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The largely residential districts east of the city centre with their nineteenth-century tenements and long boulevards have become a nightlife hotspot over the last decade. Vinohrady is known for its neighbourhood restaurants and bistros, while more working class Žižkov is a bar-hopping mecca. What the districts lack in sights they make up for in atmosphere, which is especially exciting after dark.
Take metro line A to Jiřího z Poděbrad station, and you will emerge in the increasingly fashionable, densely built-up quarter of Vinohrady, somewhat dingy in places but full of atmosphere and historical charm, which makes it one of the best places to stay in Prague. Nearby is the Modernist Church of the Sacred Heart, built in 1932, which has a distinctive, tombstone shaped clocktower.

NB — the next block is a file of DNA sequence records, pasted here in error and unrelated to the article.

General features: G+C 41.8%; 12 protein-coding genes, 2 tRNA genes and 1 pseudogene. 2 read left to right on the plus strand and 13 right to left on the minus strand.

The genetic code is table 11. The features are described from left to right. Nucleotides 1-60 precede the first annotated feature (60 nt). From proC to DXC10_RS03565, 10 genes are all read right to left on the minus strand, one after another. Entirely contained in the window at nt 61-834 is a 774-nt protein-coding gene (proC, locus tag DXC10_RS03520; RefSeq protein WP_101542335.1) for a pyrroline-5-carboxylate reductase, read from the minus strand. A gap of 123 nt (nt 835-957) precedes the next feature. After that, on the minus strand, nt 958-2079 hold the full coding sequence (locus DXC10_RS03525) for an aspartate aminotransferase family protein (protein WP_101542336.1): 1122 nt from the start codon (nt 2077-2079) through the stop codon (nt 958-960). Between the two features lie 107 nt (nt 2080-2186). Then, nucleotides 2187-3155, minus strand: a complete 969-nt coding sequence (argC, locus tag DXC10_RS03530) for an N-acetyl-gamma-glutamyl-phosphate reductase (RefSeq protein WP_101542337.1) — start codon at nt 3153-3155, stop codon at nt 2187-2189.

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The district of Žižkov, known for its working-class credentials – at one time it was a hotbed of sedition – and vast number of local pubs. The hill that rises to the north of the district is home to the National Monument, a large block of granite that houses the Tomb of the Unknown Soldier. On the way up the hill you pass the Army Museum with interesting displays on the role of the Czech army during the two world wars.
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The district of Karlín cannot boast without the major historical landmarks that other districts of Prague are famous for. But if you don't mind seeing an alternative part of Prague beyond the old architecture, churches and castles, Karlín is a great place to spend time and one of the best places to stay in Prague, thanks to rapid development that has transformed the area into one of the most dynamic areas of the city.